Climate Change


Climate Change by the Numbers

0ºF
potential average increase in global temperature by 2100
0,000,000
tons of CO2 released by humans into the atmosphere annually
0%
arctic sea ice melted in summer of 2012
0 ppm
average CO2 level since dawn of human civilization
0 ppm
recommended maximum atmospheric CO2 level
0 ppm
current atmospheric CO2 level
0,000,000 years ago
last time atmospheric CO2 levels were as high as they are now

Anthropogenic Global Warming

History in the Making

On May 10, 2013, the climatology labs at Mauna Lao in Hawaii measured carbon dioxide levels that exceeded 400 parts-per-million (ppm) — the first time that such levels had been reached in several million years. The levels of carbon dioxide in the atmosphere have accelerated rapidly in the past few decades, and reaching the 400-ppm milestone was a sobering reminder of the course we have currently set for our planet.

Why CO2 Matters

Carbon dioxide (CO2) is the primary gas responsible for the “greenhouse effect,” the natural occurrence in which atmospheric gases allow the sun’s energy to reach the Earth’s surface, but then prevent that energy from escaping back into space. The term comes from the similar phenomenon that takes place in greenhouses, in which the glass panes allow light and energy in, but prevent that energy from escaping as heat. The more CO2 in the atmosphere, the more heat that gets trapped. Increasing global temperatures cause extreme and unpredictable weather patters, widespread desertification, poor air quality, and rising sea levels from the melting of the polar ice caps.

An Unrecognizable World

A planet with more than 350 ppm CO2 is not the planet that we’ve known in the past century. In fact, it’s like no planet ever experienced in the entire history of humanity. Instead, it would more closely resemble an entirely different geological period: the Pliocene era, between 2.6 and 5.3 million years ago. Temperatures were 4 to 5º F higher, and sea levels were at least thirty feet higher than they are today. Should sea levels return to such levels, more than a quarter of the United States’ population would be displaced.

And an Uncertain Future

The primary difference between today’s climate and that of the Pliocene? 2.6 million years ago, carbon dioxide levels were high — but they were on their way down. The Pliocene marked the last period of global warmth before the gradual onset of the Ice Age, which resulted in the formation of the ice caps. Today, however, carbon dioxide levels are not only extremely high, but they are still rising. The planet may have seen 400 ppm before, but it’s never seen 450 ppm. And if current trends continue, we’ll hit 450 ppm in a matter of mere years. The fact of the matter is that we simply don’t know what a planet at 450 ppm will look like.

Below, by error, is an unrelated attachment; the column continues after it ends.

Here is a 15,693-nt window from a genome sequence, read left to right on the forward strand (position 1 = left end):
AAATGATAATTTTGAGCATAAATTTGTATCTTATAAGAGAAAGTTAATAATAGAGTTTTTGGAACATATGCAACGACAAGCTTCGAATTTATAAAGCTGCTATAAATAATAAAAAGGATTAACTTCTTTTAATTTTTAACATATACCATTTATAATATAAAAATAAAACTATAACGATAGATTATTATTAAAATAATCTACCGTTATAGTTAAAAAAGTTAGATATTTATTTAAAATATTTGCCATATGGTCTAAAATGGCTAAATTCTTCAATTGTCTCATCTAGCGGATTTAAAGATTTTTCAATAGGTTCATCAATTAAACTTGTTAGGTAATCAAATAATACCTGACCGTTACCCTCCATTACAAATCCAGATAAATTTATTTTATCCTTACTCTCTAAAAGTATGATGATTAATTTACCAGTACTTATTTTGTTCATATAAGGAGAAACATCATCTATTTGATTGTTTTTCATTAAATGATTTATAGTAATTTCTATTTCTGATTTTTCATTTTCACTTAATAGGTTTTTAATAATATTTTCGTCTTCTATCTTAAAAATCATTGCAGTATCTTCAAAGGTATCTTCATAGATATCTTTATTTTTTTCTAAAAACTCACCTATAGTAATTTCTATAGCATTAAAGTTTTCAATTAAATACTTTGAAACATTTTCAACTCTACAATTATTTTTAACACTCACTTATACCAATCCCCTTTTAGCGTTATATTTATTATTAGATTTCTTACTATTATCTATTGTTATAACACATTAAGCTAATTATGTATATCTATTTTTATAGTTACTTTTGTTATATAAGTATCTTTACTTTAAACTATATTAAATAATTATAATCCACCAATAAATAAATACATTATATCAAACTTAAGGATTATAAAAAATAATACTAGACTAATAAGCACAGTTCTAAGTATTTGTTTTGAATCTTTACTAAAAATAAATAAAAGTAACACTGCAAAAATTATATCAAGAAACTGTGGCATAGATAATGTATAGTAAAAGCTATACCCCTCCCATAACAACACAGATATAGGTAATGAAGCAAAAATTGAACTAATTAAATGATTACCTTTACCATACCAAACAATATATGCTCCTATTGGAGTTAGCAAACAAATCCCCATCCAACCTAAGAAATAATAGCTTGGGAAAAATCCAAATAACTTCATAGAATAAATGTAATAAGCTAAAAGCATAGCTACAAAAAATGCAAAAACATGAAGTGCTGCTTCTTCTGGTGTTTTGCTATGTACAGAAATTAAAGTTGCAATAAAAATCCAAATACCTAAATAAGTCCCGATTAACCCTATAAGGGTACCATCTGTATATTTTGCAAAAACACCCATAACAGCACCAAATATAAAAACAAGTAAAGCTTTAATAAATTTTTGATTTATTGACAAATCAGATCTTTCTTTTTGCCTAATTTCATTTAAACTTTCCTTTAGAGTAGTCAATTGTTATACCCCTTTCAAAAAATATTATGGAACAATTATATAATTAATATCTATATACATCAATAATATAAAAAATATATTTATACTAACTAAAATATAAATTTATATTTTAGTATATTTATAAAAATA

You Can Help Save the Planet

Simplify Your Lifestyle

Anything that you can do to conserve power ultimately results in less carbon dioxide in the atmosphere. So, raise your thermostat in the summer and lower it in the winter. When you do run your AC or heater, make sure all windows and doors are closed. See if there are any ways to better insulate your home. Turn off lights when they’re not in use. Don’t leave devices plugged into outlets unnecessarily. Ride a bike, walk, carpool, or consider using public transportation to get to and from your destinations. Take shorter showers. Turns out all of these things will help keep money in your wallet, too.

Be the Example

Be the voice in your community to let others know of the importance of climate change. Initiate a green program at your school, workplace, library, or even at your home. Share environmental news and actions on social media so your peers and friends will get inspired, too. All the little things you do to help will add up. We won’t see an overnight change, but the more that we can do to spread the word of the importance of a return to 350 ppm, the greater our chances of preserving our planet as the Earth that we’ve come to love.

Support Clean Energy

This is the number one most important thing that we as a society need to do to get back on track for 350 ppm. We need to take large-scale steps towards converting our energy sources from fossil fuels to renewable sources. So get involved. Let your local leaders know that you care about the environment, and elect public officials who will listen and act progressively. That means advocating for policies and initiatives that encourage solar and wind power innovations. It’s the way of the future, so let’s work together to let go of the past and move forward.

Invest in Things that Matter

In case you haven’t already heard, Vara Loka donates 20% of revenue from our Climate Change collection to 350.org. 350 is an international environmental organization inspiring citizens into action via grassroots activism. 350’s goal is to decrease atmospheric carbon dioxide levels from 400 ppm to 350 ppm, and they aim to do so through huge gatherings across the planet.

After first forming in 2008, 350 started organizing coordinated days of action that linked activists and organizations around the world. They led the International Day of Climate Action in 2009, the Global Work Party in 2010, Moving Planet in 2011, and Climate Impacts Day in 2012. They also boast of holding “the most widespread day of political action in the planet’s history.” Click here to watch some videos of these global mobilizations.

350 works in over 188 countries on campaigns like fighting coal power plants in India and divesting public institutions everywhere from fossil fuels. Their most recent major success came on November 6, 2008 when U.S. President Barack Obama executively rejected the Keystone XL pipeline after years of immense pressure by 350. By leveraging the power of the people, the 350 movement disestablishes the influence of the fossil fuel industry and develops people-centric solutions to the climate crisis.